The importance of success in Illinois is clearly not lost on Romney or his campaign. On Wednesday afternoon Romney held a tele-town hall event with voters here. The GOP hopeful is reportedly planning to spend primary night in Illinois, arriving next Monday and sending half a dozen staffers ahead of time. When the state votes next Tuesday, 69 delegates will be up for grabs, more than in Ohio and Florida. Victory for Romney here could help stop Santorum's momentum and reassert his position as the overwhelming favorite to win the nomination. While Romney still has a massive lead in the delegate count - 496 to Santorum's 252 - he has thus far failed to put away his key rival, a candidate who - despite the odds - continues to score one upset victory after another.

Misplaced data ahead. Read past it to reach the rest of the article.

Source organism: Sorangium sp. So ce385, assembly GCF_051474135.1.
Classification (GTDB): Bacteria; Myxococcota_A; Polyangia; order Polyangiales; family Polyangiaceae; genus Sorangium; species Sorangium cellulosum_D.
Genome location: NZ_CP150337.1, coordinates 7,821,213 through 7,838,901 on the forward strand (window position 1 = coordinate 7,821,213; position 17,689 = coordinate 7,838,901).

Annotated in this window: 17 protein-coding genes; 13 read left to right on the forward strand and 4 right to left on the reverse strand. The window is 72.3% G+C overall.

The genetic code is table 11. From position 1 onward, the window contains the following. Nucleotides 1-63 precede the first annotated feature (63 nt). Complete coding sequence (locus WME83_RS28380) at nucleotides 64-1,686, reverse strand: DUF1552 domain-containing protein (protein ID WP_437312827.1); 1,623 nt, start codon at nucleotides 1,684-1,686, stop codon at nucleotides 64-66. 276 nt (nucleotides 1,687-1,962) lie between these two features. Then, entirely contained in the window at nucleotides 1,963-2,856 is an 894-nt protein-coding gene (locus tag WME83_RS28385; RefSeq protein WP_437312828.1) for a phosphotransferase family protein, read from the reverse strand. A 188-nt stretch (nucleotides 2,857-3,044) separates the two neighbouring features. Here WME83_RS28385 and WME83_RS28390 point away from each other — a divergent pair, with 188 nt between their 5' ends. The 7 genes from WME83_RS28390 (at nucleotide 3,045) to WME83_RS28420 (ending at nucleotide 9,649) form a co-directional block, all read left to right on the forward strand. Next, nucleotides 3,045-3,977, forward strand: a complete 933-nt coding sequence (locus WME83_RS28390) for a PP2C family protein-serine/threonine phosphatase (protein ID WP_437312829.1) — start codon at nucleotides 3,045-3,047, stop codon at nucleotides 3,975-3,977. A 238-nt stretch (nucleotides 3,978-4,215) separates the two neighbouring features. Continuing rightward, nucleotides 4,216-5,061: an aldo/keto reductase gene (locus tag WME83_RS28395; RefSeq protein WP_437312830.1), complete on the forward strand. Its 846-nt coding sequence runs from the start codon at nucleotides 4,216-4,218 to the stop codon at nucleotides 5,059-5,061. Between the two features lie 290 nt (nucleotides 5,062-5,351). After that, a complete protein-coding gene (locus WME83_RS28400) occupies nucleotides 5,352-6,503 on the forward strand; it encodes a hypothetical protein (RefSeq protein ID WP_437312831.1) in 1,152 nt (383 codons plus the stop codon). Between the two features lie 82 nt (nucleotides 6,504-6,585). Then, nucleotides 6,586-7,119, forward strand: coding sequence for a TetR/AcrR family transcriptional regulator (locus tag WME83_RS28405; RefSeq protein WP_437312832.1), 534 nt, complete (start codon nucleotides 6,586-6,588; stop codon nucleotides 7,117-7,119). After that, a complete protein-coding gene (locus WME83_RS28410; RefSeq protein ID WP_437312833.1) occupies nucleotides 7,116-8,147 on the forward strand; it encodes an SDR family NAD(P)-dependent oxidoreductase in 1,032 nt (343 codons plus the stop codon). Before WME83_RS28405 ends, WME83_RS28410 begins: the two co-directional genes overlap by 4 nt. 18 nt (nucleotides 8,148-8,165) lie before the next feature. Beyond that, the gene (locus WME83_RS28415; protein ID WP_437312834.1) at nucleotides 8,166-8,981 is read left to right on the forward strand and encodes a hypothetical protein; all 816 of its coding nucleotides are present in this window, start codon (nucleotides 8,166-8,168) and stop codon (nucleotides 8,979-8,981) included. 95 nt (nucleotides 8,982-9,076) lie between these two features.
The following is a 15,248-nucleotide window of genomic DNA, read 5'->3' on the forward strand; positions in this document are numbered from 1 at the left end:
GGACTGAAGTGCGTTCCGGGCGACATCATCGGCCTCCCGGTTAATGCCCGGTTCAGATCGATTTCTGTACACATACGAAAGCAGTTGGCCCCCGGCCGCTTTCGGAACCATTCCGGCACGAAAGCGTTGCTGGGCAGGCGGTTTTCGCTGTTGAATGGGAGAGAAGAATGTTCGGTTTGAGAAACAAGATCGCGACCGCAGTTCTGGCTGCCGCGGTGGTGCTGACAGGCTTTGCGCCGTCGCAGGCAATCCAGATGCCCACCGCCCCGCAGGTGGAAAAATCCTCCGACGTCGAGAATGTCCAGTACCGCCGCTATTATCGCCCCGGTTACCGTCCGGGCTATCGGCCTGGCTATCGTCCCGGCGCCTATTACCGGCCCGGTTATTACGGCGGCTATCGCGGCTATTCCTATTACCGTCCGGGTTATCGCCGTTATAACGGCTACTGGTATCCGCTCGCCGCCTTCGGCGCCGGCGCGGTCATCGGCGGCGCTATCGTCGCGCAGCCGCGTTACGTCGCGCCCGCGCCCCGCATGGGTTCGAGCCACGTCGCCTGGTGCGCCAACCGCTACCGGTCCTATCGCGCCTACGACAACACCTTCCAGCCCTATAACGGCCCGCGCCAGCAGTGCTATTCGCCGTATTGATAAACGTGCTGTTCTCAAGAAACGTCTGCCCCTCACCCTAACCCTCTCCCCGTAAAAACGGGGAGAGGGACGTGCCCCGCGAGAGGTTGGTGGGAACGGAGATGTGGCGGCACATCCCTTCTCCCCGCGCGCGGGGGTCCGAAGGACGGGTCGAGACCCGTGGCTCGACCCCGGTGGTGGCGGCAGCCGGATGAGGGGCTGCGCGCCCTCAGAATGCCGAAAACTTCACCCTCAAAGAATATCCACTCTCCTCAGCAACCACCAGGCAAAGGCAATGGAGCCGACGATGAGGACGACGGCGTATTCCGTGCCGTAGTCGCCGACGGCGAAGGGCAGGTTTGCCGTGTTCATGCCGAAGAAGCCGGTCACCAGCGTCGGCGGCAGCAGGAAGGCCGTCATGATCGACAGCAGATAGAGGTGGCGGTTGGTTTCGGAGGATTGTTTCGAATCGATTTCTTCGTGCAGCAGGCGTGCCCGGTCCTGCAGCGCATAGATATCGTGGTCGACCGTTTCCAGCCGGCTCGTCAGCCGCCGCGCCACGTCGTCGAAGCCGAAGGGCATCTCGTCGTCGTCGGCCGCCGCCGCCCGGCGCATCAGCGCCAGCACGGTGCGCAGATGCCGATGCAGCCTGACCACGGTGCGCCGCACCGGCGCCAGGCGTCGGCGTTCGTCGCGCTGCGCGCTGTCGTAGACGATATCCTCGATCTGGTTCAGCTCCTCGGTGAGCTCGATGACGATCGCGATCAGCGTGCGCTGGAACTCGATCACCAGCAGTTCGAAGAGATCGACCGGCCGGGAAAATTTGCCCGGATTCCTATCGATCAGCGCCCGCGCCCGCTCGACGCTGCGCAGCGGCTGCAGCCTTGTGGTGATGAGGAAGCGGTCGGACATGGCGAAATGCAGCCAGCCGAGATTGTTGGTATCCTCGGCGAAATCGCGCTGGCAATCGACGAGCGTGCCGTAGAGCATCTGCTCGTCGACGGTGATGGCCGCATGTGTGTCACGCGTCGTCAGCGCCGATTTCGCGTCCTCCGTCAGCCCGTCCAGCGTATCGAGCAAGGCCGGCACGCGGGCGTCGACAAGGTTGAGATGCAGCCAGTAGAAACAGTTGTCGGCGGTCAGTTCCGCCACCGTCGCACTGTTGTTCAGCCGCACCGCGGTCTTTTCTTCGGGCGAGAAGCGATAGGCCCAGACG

On Tuesday Santorum won the primaries in Alabama and Mississippi, with half the voters in those states saying that Romney was "not conservative enough." The former Pennsylvania senator, meanwhile, enjoyed very broad support among voters looking for the "true conservative" in the race. It was only the latest sign of unrest among Republican voters about Romney's conservative credentials.
With Romney spending serious cash in the Chicago market and expected to enjoy a clear advantage over Santorum in the area, Santorum's best chance at winning Illinois will likely depend on success downstate. In the primary thus far Santorum has done well in the Midwest overall - Michigan and Ohio aside - and more specifically, in rural areas. Romney's victories in Michigan - his native state - and Ohio earlier this year, for instance, have stemmed from his advantages in the Detroit area and cities like Cleveland and Cincinnati. Illinois is now shaping up as a similar battle between the two sides.